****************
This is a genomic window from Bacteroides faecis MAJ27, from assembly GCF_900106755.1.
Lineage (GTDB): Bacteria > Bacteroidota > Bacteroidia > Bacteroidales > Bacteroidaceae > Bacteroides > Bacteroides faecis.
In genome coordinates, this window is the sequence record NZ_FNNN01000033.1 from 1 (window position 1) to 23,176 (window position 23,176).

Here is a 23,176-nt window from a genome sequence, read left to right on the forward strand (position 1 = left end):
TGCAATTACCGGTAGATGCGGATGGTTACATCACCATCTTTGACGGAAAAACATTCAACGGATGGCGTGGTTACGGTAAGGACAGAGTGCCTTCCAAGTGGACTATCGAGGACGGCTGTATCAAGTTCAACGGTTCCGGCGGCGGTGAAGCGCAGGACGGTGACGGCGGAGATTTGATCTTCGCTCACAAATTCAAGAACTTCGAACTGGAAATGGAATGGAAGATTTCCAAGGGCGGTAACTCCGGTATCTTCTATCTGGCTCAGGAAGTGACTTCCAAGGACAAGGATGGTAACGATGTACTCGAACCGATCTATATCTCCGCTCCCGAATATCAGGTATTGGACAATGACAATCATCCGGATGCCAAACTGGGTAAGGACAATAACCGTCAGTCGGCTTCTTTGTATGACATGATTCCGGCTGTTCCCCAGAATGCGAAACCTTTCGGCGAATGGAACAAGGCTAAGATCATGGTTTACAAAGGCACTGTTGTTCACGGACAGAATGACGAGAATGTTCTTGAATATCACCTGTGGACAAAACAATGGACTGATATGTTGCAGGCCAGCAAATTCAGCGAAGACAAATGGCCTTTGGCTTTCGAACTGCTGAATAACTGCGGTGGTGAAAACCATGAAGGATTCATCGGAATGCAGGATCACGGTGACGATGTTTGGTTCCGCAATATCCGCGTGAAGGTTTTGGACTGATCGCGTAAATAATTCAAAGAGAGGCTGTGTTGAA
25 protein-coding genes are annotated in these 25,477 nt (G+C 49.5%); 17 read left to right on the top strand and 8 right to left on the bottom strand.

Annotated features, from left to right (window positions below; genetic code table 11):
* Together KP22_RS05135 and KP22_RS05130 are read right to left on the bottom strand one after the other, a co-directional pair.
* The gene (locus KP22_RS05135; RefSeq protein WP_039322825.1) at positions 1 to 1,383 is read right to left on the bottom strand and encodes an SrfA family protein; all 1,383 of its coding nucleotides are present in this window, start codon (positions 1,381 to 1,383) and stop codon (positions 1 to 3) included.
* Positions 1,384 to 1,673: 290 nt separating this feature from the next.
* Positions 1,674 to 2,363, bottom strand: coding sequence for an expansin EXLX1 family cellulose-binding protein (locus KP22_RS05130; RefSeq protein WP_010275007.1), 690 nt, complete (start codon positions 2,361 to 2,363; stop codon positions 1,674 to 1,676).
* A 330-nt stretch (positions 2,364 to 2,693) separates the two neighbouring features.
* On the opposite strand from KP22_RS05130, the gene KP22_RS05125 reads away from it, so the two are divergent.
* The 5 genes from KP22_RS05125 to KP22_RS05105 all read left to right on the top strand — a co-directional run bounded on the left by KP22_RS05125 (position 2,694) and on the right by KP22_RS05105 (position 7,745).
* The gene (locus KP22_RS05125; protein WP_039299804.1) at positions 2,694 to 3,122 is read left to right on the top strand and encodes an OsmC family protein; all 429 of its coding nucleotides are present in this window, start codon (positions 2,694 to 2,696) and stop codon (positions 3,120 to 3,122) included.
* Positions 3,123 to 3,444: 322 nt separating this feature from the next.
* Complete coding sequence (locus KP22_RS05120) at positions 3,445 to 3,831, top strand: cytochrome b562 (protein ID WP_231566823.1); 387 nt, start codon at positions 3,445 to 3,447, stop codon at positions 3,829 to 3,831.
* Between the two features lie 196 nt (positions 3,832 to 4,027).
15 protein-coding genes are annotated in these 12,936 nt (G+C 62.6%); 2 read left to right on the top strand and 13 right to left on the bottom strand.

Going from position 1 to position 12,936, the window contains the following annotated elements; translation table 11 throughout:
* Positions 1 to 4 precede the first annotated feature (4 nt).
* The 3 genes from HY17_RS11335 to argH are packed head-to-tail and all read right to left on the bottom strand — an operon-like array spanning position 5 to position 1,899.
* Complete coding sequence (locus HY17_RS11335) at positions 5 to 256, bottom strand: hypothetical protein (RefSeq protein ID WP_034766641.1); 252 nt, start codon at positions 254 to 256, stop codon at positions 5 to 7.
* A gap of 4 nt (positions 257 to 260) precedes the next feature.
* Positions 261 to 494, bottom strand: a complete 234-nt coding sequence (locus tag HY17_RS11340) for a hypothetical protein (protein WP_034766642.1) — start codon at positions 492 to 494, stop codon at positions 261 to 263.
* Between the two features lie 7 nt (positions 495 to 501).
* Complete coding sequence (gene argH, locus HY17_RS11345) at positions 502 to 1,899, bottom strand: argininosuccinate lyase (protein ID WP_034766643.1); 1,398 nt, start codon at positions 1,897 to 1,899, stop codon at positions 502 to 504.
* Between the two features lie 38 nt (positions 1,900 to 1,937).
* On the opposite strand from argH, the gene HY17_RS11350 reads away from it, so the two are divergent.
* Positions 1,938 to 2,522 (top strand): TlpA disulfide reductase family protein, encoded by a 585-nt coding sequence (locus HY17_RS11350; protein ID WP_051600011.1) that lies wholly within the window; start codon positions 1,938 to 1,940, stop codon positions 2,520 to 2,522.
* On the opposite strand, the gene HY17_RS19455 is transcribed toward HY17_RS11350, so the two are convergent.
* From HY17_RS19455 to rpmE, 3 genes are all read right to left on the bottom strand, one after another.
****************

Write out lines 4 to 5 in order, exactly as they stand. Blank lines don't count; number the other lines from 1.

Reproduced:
Here is a 23,176-nt window from a genome sequence, read left to right on the forward strand (position 1 = left end):
TGCAATTACCGGTAGATGCGGATGGTTACATCACCATCTTTGACGGAAAAACATTCAACGGATGGCGTGGTTACGGTAAGGACAGAGTGCCTTCCAAGTGGACTATCGAGGACGGCTGTATCAAGTTCAACGGTTCCGGCGGCGGTGAAGCGCAGGACGGTGACGGCGGAGATTTGATCTTCGCTCACAAATTCAAGAACTTCGAACTGGAAATGGAATGGAAGATTTCCAAGGGCGGTAACTCCGGTATCTTCTATCTGGCTCAGGAAGTGACTTCCAAGGACAAGGATGGTAACGATGTACTCGAACCGATCTATATCTCCGCTCCCGAATATCAGGTATTGGACAATGACAATCATCCGGATGCCAAACTGGGTAAGGACAATAACCGTCAGTCGGCTTCTTTGTATGACATGATTCCGGCTGTTCCCCAGAATGCGAAACCTTTCGGCGAATGGAACAAGGCTAAGATCATGGTTTACAAAGGCACTGTTGTTCACGGACAGAATGACGAGAATGTTCTTGAATATCACCTGTGGACAAAACAATGGACTGATATGTTGCAGGCCAGCAAATTCAGCGAAGACAAATGGCCTTTGGCTTTCGAACTGCTGAATAACTGCGGTGGTGAAAACCATGAAGGATTCATCGGAATGCAGGATCACGGTGACGATGTTTGGTTCCGCAATATCCGCGTGAAGGTTTTGGACTGATCGCGTAAATAATTCAAAGAGAGGCTGTGTTGAA